LOOKING forward to a season full of hope is the norm at Aberdeen. In recent years, once the season has actually started the reality has tended to bite.
Derek McInnes is the latest man charged with keeping hope flourishing beyond Christmas. Appointed last season, he was able to suss things out behind the scenes before taking charge for the final five games. The fact the Dons were unbeaten in the run-in has prompted fans to abandon cynicism and dare to believe once again. The fact that the results in that run-in still weren’t deemed good enough by McInnes suggests their faith may not be misplaced.
“We were OK, but that’s the problem, we were just OK,” says the former St Johnstone and Bristol City manager. “I expect better than OK. I never really felt convinced we would win but I also never really felt like we would lose. The problem we had last year was not enough goals, so we had too many draws. We need to turn those draws into three points. From the outside looking in, the league was very tight last season and getting a win could move a team up several places, a draw could see you drop down. Teams like St Johnstone put together a good run of wins and they were pretty consistent throughout the rest of the season and that’s why they finished where they did and qualified for Europe. We have to be setting ourselves similar goals.”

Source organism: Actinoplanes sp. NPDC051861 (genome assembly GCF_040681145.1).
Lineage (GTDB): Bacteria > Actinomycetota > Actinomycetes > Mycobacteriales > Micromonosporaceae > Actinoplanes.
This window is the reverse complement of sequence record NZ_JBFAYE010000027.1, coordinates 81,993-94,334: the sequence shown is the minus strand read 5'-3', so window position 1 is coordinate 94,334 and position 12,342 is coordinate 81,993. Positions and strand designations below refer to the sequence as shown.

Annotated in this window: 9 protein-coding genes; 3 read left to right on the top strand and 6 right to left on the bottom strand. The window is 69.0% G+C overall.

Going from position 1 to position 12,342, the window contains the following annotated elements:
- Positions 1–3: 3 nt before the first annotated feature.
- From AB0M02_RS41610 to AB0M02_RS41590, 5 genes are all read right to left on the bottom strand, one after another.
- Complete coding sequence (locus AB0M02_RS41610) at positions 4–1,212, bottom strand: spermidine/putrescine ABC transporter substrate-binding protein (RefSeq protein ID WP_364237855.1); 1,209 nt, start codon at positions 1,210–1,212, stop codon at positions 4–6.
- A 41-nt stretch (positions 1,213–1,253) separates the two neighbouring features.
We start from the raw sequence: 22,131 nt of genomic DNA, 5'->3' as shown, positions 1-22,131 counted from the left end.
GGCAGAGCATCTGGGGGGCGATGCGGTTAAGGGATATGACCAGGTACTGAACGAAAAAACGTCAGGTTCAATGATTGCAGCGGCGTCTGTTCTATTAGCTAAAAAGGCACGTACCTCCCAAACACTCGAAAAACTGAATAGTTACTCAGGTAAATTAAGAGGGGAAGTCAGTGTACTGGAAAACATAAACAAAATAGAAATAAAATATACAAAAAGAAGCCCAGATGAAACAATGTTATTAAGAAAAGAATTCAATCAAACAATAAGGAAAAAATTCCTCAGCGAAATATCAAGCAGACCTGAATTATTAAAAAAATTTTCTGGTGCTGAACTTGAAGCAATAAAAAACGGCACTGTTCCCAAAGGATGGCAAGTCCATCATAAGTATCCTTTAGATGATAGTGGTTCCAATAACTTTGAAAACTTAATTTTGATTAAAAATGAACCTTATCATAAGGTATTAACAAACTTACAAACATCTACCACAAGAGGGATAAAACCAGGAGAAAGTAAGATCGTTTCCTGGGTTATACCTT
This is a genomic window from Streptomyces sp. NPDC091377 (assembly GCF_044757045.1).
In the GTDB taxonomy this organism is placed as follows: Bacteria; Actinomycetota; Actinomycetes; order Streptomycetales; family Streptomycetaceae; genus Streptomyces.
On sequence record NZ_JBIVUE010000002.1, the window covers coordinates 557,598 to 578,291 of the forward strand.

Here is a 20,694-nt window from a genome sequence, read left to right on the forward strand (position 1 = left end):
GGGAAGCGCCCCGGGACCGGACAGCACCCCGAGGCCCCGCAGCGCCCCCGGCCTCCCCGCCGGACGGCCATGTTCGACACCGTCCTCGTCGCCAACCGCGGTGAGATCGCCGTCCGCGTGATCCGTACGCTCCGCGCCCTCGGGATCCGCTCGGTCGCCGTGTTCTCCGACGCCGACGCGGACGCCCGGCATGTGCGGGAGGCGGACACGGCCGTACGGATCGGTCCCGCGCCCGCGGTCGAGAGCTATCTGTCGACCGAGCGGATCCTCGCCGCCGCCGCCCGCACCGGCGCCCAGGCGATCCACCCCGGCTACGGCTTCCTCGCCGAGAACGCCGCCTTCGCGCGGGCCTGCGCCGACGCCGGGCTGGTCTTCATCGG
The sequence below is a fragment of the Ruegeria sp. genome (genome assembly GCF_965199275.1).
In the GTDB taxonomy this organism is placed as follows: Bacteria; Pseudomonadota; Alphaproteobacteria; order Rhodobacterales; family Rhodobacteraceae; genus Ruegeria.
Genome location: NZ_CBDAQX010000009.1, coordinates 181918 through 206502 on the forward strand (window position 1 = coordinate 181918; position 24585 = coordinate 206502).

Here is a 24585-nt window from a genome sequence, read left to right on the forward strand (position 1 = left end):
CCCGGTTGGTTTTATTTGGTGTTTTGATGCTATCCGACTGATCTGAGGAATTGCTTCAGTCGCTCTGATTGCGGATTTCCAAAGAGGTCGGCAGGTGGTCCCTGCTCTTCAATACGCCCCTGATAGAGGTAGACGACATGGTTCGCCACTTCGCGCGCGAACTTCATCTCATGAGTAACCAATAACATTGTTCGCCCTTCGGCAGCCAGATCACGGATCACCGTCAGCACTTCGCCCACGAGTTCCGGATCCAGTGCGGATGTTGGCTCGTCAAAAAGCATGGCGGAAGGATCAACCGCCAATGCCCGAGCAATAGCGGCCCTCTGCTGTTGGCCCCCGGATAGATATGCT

Making full use of the final few games to evaluate the players he had inherited, McInnes allowed a number of players to leave in the close season. Some decisions were easier than others, he says, but in their place he has enlisted players he fully believes in to complement those who survived the cull.
Mentality is a massive part of what attracts McInnes to a player and he feels that is key to turning fortunes around at Pittodrie. Having spent time with them at Dundee United he knows that guys such as Barry Robson and Willo Flood have the winning mentality in abundance. He knows that their focus will be right every day in training and for 90 minutes of every match and he hopes that their attitude percolates in the dressing room and serves as an example to others. They also bring the experience which will help elicit the best from promising youngsters such as Ryan Jack.
Gregg Wylde, says McInnes, can bring pace and balance to the team and the added goal threat is provided by 28-year-old Calvin Zola, while young Lawrence Shankland is one for the future. Combined with his pick of the players who threatened but couldn’t quite deliver last year, he is happy with the men he must rely on, starting against Kilmarnock on Saturday.
“I believe we have a good squad. I believe it’s more balanced and while the numbers are tight, I don’t think we are that different from most clubs in the league in that regard.
“But if we can play consistently to the levels I know these players are capable of then we will be good enough to have a decent campaign, but I don’t want everyone getting carried away. I have heard what people are saying about us maybe finishing second but as a club, we have been here before. We can’t pay too much attention to what others are saying, we need to show signs of progress and signs of sustainable success. No one else wins us games, we have to do that for ourselves and if we can do that then maybe this could be a special season.”
McInnes, though, wants sustainable success, not a flash in the pan, but he isn’t naïve. He knows that no manager has limitless time to fulfil long-term goals, not unless he can deliver the short-term success that keeps the hopes of the fans alive.